The numbers are in: iOS 7 does not crash more than iOS 6

Games and media apps are more susceptible to crashes than other app types, and Android edges iOS for app stability

The New York Times' Nick Bilton declared this week on Twitter that "my iPhone running iOS 7 crashes more today than my computer running Windows 95 did 15 years ago." I can't speak to Windows 95's crash rate in 1999, but I can tell you that iOS 7 isn't crashing more often than its predecessor, iOS 6.

Bilton's stated experience hasn't matched my own experience running iOS 7 on an iPhone 4, third-generation iPad, and both generations of the iPad Mini, nor that of the many iOS users I know. But Bilton isn't the only person complaining about iOS 7 crashes -- so I asked the folks at Crittercism to examine their application logs to see what's the deal.

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Crittercism, which provides application performance management tools, monitors more than 10,000 apps across 800 million-plus users, clocking about 30 billion application loads a month across mobile platforms. It has a very large sample of the iOS world, covering about 7 billion app loads a month, and if there were a big shift in application crashes due to iOS 7, Crittercism would see it. (Apple declined to comment on iOS 7 app crashes, though it has said it is working to fix a rarer, unrelated home-screen crash issue via a future update.)

After running the numbers for InfoWorld, Crittercism found that the current crash rate for iOS 7 applications over the last 30 days is about 1.27 percent, versus a crash rate for iOS 6 of 1.16 percent in September 2013, before iOS 7's debut and when iOS 6 apps were at their most stable overall. In other words, the rates are basically the same after factoring in relative maturity, says Kalyan Ramanathan, Crittercism's chief marketing officer.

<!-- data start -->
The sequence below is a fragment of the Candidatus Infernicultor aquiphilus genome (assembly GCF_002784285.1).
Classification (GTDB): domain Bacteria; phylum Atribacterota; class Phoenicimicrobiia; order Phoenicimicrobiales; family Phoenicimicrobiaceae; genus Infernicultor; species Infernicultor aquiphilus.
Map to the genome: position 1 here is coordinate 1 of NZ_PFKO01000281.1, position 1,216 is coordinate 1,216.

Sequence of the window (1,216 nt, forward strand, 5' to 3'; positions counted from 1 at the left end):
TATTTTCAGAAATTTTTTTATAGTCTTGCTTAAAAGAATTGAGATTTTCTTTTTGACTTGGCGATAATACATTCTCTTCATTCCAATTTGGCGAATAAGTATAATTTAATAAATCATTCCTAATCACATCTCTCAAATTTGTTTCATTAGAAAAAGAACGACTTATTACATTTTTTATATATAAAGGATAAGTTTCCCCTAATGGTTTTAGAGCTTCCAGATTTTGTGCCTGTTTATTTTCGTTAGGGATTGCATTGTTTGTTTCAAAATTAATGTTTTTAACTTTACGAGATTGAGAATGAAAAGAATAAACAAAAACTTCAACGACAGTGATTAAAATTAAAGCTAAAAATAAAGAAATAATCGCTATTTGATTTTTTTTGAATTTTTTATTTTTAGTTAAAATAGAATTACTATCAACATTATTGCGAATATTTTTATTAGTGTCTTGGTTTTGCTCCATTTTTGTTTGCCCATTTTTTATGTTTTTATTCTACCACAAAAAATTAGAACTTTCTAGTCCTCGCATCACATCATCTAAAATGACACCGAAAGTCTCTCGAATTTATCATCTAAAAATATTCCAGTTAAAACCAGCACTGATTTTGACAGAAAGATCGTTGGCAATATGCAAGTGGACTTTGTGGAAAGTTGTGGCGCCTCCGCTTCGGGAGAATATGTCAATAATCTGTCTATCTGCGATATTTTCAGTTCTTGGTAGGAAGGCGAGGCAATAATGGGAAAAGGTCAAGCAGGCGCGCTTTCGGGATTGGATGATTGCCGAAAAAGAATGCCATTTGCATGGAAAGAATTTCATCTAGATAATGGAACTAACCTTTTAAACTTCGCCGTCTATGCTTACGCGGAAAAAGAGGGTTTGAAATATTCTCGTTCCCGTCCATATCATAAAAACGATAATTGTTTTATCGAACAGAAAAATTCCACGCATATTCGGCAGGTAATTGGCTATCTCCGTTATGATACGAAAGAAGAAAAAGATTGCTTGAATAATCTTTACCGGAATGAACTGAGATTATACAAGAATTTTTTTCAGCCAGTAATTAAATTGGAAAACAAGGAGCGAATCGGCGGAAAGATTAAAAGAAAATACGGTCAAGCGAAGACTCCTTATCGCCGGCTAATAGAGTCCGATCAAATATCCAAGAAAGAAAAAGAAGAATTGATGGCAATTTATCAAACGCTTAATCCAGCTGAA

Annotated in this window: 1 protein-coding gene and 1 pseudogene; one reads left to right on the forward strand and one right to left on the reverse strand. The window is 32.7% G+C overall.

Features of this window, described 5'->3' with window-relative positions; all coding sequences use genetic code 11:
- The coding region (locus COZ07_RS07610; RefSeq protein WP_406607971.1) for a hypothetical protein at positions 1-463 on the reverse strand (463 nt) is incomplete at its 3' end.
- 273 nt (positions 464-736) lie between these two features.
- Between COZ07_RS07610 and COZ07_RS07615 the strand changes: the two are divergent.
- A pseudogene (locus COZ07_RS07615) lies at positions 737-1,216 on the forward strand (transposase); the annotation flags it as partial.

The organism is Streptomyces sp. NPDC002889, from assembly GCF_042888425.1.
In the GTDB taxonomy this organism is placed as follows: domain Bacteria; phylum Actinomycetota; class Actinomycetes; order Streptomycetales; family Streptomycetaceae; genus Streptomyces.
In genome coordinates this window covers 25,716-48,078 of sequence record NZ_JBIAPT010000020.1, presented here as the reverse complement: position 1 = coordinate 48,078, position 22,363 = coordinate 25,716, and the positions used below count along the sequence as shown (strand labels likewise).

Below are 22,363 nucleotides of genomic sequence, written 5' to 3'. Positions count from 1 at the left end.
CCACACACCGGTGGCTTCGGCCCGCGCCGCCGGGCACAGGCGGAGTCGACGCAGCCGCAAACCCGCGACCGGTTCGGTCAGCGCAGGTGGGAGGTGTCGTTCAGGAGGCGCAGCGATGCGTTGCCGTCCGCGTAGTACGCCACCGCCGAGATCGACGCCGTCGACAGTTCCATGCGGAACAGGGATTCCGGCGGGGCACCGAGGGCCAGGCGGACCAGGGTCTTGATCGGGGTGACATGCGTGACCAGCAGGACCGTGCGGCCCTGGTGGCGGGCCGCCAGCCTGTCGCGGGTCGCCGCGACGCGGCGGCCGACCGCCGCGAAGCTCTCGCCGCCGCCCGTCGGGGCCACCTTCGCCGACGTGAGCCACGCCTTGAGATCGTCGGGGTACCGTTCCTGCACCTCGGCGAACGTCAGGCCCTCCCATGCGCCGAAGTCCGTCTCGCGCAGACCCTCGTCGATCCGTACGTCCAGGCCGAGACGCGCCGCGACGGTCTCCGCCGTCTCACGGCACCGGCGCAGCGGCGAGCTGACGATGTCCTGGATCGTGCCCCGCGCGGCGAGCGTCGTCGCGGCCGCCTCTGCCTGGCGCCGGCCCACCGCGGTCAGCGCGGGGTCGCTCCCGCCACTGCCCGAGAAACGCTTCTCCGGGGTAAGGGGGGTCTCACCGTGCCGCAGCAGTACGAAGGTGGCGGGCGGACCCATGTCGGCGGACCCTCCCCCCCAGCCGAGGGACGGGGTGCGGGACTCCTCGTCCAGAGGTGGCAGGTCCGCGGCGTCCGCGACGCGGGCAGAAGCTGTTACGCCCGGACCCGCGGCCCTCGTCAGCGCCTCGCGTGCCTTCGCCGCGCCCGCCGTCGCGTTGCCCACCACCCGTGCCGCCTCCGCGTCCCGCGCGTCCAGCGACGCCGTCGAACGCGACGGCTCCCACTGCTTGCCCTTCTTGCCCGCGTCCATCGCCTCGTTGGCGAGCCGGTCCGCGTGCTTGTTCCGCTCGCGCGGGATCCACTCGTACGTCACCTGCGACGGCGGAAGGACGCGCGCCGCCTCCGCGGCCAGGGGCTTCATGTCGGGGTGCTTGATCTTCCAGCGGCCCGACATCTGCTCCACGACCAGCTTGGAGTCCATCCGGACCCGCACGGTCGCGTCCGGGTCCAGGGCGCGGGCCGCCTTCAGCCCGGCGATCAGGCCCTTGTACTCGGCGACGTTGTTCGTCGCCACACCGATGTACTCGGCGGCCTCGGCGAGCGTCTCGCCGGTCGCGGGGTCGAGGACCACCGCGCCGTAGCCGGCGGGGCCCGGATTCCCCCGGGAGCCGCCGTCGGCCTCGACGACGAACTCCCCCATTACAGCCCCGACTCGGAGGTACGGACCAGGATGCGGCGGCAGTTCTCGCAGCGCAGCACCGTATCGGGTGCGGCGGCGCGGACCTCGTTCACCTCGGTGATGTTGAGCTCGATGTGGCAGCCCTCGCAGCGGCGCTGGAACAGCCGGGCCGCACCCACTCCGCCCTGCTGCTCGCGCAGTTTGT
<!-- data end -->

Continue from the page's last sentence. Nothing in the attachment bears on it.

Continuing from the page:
One theory for the surge in crash complaints has centered around the fact that iOS 7 is a 64-bit operating system, but most iOS devices in use are 32-bit, so their apps run in iOS 7's 32-bit mode. (Only the iPhone 5s, iPad Air, and second-generation iPad Mini use 64-bit A7 processors and can run apps in 64-bit mode.) But Crittercism's analysis shows that is not likely a factor: The 64-bit iPhone 5s and 32-bit iPhone 5 have nearly identical crash rates, within a hundredth of a percentage of each other.

But Crittercism did find that some apps are more susceptible than others to crashes: Gaming apps in iOS 7 had a crash rate of about 2.47 percent, about double the average for all apps, and media apps (those that play video and audio) had crash rates of about 1.6 percent, whereas other apps -- for social media, news, utility, productivity, and so on -- had rates equal to or less than the average. Ramanathan theorizes the buffering loads for such content maybe why gaming and media apps are more prone to crashes than other apps.

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